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Assisted Delivery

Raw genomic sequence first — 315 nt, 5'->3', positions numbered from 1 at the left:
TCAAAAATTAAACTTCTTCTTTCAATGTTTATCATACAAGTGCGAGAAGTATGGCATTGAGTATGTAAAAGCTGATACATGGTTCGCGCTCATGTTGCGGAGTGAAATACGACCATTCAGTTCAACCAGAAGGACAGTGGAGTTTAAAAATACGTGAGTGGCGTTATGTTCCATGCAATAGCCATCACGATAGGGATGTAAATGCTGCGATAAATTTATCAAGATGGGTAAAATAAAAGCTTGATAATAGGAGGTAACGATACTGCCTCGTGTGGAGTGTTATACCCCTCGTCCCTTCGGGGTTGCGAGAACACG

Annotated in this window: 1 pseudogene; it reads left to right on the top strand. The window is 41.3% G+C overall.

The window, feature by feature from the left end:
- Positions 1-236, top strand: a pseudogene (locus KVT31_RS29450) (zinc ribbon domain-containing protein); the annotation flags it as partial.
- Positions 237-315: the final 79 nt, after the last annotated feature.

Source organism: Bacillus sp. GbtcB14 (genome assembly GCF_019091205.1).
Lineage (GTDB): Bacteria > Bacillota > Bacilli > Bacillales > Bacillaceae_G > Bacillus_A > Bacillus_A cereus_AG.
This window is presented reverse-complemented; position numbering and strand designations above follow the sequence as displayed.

An assisted birth is when your baby needs help to be born with instruments that attach to their head. About one birth in eight is assisted. ⠀⠀⠀⠀⠀⠀⠀⠀⠀ Forceps look a bit like two stainless steel salad servers that fit together. There is a handle at one end, and the other end has two curves which cradle your baby's head. ⠀⠀⠀⠀⠀⠀⠀⠀⠀ The ventouse (vacuum extractor), has a cup attached to a suction device, and a handle to pull on. The cup fits on top and towards the back of your baby's head, and a vacuum is created within the cup. The cup is made of soft or semi-rigid plastic, or metal. The vacuum is created by a hand-held pump or a suction machine. ⠀⠀⠀⠀⠀⠀⠀⠀⠀ Ventouse can sometimes be the best option, as it causes less trauma to you and your baby. But for some births, forceps are more suitable. ⠀⠀⠀⠀⠀⠀⠀⠀⠀ If your baby needs to be born quickly, forceps are often a better choice. And if your obstetrician feels a ventouse is unlikely to be successful, it's better to use the forceps straight away. This is because using one instrument then resorting to another, may cause further damage. ⠀⠀⠀⠀⠀⠀⠀⠀⠀ Most babies recover from an assisted birth very quickly. Though it may look worrying, any marks, bruises or swellings on your baby's head are usually temporary, and will clear up on their own, usually within a week. However, a blood blister may take a few weeks to disappear completely.

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